Nigeria to receive 20 million Covid-19 vaccine doses early 2021
London, Dec. 11, 2020 (AltAfrica)-The Nigerian government says it’s put machinery in place to receive 20 million doses of Covid-19 vaccine by early next year.
Africa’s most populous nation says priority would be given to workers in the health sector and vulnerable citizens to receive the vaccine first.
At a Covid-19 media briefing in Abuja on Thursday, the head of Nigeria’s Primary Health Care Development Agency, Faisal Shuaib, said the country will be using its polio vaccination system to ensure effective delivery of the vaccines.
Mr Shuaib said that 92 countries, including Nigeria, had formed an international coalition to ensure access and safety of vaccines.
Ahead of a possible second wave of the coronavirus pandemic, the Nigerian government has also ordered the reopening of all isolation and treatment centres in the country.
This week a senior Nigerian Army officer reportedly died of Covid-19 complications in Abuja.
Over the past week, Nigeria has seen an upsurge in the number of daily confirmed cases, sparking fears there will be a second wave of the pandemic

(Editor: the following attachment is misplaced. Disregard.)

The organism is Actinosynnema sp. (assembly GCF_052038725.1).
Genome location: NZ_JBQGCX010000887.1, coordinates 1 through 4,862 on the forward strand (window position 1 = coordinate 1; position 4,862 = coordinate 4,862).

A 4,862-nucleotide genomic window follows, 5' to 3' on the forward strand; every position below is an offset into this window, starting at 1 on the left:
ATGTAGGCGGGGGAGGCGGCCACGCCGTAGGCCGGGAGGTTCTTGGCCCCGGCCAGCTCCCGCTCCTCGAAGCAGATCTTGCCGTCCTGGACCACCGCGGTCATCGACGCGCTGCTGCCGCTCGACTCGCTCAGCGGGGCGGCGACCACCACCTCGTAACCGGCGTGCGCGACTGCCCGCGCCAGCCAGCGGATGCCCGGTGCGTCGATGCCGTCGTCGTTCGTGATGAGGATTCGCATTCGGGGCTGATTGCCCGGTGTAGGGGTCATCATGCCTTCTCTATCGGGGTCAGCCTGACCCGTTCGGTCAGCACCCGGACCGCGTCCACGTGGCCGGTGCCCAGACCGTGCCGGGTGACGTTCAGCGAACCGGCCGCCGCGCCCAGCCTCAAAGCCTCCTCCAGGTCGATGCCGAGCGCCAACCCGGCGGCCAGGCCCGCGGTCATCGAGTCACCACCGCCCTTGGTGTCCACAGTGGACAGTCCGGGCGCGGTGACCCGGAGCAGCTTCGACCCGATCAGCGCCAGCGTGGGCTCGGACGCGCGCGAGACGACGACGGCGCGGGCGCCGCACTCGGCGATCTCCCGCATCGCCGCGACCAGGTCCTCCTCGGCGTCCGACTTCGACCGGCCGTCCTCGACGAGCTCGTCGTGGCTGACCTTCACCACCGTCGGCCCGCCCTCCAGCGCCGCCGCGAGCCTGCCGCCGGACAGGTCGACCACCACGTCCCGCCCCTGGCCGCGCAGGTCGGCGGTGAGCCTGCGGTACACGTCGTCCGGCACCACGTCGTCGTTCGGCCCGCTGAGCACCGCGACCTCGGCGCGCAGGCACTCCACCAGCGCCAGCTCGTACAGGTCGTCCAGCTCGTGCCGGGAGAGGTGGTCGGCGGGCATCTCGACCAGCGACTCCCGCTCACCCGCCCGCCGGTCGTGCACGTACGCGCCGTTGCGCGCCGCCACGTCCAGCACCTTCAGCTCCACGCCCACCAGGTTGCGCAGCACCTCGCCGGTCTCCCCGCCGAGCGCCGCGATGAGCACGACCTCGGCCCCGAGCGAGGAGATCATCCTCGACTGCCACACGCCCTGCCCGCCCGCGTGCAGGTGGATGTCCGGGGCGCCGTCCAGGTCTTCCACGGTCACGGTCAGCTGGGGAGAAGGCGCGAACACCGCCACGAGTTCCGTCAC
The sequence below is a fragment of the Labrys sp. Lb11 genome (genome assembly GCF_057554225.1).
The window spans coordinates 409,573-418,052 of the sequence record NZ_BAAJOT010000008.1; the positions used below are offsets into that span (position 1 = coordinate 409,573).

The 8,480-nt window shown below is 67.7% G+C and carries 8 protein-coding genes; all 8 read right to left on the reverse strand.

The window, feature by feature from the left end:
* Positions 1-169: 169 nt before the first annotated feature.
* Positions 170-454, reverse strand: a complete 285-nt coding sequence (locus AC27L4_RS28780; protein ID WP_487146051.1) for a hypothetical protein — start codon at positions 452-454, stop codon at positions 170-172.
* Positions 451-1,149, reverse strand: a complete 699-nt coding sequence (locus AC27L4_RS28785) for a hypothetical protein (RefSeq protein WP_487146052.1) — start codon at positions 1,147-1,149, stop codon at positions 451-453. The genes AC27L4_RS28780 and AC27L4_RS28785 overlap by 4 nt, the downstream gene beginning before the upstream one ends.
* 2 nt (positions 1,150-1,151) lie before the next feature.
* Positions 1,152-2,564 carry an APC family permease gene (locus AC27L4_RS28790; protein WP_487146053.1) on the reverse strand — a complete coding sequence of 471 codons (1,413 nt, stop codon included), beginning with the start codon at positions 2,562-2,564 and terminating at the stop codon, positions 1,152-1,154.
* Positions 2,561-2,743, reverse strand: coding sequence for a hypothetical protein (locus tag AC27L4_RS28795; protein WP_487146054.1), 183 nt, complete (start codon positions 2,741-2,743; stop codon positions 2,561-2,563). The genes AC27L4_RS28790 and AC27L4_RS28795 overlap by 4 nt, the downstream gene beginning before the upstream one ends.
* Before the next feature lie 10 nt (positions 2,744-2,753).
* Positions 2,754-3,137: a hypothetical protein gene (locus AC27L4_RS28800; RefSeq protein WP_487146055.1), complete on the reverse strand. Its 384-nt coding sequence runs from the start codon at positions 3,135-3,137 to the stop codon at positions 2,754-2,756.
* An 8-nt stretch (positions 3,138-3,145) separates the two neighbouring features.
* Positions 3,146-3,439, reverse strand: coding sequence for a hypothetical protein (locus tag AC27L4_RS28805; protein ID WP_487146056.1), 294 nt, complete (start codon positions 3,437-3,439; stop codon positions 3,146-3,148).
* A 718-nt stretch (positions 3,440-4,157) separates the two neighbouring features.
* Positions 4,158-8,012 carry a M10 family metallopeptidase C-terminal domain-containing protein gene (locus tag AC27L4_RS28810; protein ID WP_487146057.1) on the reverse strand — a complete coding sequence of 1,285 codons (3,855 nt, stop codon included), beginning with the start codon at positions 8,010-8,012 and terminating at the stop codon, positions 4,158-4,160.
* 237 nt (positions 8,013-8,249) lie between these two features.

“We are seeing the increase in the number of confirmed COVID-19 cases in the last few days, which we have frequently alluded to in recent times. This rightly suggests that we may just be on the verge of a second wave of this pandemic.
“To prepare ourselves, I have directed that all Isolation and Treatment Centres, which were hiterto closed due to reduced patient load, to be prepared for reopening and the staff complement put on alert,” he said.
Countries across Europe are seeing a resurgence in COVID-19 cases after successfully slowing outbreaks early in the year, declaring more cases each day now than they were during the first wave earlier in the pandemic.
England, Portugal and Hungary are among nations in a second lockdown as the new wave of infections sweeps through, shattering efforts and responses to keep the contagion at bay.
Cases in the U.S. are also smashing new records with over 15 million infections thus far.